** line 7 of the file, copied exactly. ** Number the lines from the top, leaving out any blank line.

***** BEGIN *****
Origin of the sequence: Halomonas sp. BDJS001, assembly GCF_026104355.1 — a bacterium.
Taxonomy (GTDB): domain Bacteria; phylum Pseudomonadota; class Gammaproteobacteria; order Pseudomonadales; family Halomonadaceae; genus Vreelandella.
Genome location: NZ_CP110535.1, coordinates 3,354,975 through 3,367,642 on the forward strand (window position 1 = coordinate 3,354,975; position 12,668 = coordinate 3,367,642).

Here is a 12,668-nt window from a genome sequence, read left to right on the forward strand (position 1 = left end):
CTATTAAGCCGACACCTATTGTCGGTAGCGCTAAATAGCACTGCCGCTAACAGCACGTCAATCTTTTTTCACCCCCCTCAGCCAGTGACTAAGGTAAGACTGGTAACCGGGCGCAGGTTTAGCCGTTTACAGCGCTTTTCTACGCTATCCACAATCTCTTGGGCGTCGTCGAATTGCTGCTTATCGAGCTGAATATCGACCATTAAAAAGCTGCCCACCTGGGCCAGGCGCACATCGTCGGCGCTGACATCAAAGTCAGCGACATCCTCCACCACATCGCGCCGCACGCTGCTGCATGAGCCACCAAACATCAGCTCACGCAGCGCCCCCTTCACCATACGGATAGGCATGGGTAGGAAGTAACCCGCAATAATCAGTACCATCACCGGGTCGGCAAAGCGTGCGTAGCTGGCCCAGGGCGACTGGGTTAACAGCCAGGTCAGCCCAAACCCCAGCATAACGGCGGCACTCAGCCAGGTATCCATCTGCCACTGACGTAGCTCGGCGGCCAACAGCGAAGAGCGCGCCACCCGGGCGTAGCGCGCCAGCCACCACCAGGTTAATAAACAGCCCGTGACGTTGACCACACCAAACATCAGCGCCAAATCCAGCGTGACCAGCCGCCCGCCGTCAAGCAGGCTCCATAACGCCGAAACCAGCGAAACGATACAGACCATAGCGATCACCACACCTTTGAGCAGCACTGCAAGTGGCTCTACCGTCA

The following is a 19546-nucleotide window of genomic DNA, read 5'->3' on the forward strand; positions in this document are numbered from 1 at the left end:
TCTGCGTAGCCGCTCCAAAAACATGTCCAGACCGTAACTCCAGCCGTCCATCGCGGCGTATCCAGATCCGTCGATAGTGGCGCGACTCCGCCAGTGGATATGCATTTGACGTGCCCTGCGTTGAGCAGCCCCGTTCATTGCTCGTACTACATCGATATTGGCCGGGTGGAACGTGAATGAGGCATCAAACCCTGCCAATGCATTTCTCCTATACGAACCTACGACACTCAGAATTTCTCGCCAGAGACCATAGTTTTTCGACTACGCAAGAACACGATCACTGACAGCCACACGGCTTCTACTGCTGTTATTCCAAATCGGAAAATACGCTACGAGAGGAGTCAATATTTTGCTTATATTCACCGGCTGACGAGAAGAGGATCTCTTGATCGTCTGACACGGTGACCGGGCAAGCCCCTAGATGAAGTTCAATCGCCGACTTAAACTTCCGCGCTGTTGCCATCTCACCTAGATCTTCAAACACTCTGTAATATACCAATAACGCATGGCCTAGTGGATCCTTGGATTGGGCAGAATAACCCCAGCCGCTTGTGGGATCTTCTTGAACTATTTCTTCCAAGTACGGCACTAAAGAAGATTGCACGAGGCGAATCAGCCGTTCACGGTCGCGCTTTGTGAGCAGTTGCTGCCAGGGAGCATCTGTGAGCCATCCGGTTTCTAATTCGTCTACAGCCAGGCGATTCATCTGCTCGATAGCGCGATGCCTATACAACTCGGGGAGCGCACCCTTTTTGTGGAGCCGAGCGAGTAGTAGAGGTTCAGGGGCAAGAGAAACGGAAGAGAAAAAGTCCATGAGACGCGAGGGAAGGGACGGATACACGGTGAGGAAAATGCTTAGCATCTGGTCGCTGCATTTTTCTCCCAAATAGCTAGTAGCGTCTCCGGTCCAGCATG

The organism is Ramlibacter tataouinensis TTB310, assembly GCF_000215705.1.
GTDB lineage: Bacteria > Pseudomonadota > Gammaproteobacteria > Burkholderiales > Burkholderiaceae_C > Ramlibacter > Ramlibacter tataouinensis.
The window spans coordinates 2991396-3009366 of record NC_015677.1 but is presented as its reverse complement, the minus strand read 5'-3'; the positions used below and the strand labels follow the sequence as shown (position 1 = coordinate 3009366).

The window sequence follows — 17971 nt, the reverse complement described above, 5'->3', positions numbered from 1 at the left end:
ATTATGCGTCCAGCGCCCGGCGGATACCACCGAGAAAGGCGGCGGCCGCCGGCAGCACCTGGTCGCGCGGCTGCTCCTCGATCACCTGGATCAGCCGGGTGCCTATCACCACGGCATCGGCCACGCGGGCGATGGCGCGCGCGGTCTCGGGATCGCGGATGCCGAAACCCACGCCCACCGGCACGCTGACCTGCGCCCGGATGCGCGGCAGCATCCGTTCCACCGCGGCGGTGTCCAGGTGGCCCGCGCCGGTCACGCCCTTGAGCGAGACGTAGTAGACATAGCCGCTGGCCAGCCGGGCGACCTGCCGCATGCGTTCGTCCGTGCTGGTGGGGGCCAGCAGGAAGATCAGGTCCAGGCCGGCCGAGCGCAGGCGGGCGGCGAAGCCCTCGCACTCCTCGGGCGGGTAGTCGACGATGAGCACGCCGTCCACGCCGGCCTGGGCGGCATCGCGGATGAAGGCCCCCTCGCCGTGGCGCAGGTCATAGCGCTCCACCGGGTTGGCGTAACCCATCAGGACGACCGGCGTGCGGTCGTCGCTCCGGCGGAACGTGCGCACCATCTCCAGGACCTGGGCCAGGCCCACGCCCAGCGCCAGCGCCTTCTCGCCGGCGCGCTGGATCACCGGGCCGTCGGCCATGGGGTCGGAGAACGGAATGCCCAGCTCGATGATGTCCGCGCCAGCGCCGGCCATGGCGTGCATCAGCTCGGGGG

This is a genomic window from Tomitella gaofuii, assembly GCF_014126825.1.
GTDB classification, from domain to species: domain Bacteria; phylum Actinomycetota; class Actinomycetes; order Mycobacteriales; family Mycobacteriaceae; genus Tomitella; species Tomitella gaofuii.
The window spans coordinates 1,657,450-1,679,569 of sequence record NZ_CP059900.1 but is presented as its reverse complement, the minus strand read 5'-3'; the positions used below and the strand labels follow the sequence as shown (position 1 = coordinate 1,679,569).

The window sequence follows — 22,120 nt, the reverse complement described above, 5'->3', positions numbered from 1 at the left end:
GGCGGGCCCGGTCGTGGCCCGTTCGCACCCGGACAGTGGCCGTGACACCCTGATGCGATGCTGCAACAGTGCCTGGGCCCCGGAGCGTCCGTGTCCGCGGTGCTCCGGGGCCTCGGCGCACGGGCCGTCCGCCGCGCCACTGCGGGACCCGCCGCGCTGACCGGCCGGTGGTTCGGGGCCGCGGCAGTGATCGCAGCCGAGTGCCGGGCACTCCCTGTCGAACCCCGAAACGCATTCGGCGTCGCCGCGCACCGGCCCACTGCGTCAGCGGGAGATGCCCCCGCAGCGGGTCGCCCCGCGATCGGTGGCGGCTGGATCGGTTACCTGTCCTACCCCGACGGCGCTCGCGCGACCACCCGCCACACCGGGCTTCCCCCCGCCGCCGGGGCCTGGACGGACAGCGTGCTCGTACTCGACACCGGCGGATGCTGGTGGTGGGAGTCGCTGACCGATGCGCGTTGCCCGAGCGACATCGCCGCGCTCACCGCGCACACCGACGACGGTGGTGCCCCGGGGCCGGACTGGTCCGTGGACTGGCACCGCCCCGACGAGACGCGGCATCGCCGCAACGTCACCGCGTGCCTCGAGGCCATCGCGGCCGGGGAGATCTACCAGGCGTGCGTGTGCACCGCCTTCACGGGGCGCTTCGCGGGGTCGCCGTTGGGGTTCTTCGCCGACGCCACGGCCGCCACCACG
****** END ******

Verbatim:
TCTGCGTAGCCGCTCCAAAAACATGTCCAGACCGTAACTCCAGCCGTCCATCGCGGCGTATCCAGATCCGTCGATAGTGGCGCGACTCCGCCAGTGGATATGCATTTGACGTGCCCTGCGTTGAGCAGCCCCGTTCATTGCTCGTACTACATCGATATTGGCCGGGTGGAACGTGAATGAGGCATCAAACCCTGCCAATGCATTTCTCCTATACGAACCTACGACACTCAGAATTTCTCGCCAGAGACCATAGTTTTTCGACTACGCAAGAACACGATCACTGACAGCCACACGGCTTCTACTGCTGTTATTCCAAATCGGAAAATACGCTACGAGAGGAGTCAATATTTTGCTTATATTCACCGGCTGACGAGAAGAGGATCTCTTGATCGTCTGACACGGTGACCGGGCAAGCCCCTAGATGAAGTTCAATCGCCGACTTAAACTTCCGCGCTGTTGCCATCTCACCTAGATCTTCAAACACTCTGTAATATACCAATAACGCATGGCCTAGTGGATCCTTGGATTGGGCAGAATAACCCCAGCCGCTTGTGGGATCTTCTTGAACTATTTCTTCCAAGTACGGCACTAAAGAAGATTGCACGAGGCGAATCAGCCGTTCACGGTCGCGCTTTGTGAGCAGTTGCTGCCAGGGAGCATCTGTGAGCCATCCGGTTTCTAATTCGTCTACAGCCAGGCGATTCATCTGCTCGATAGCGCGATGCCTATACAACTCGGGGAGCGCACCCTTTTTGTGGAGCCGAGCGAGTAGTAGAGGTTCAGGGGCAAGAGAAACGGAAGAGAAAAAGTCCATGAGACGCGAGGGAAGGGACGGATACACGGTGAGGAAAATGCTTAGCATCTGGTCGCTGCATTTTTCTCCCAAATAGCTAGTAGCGTCTCCGGTCCAGCATG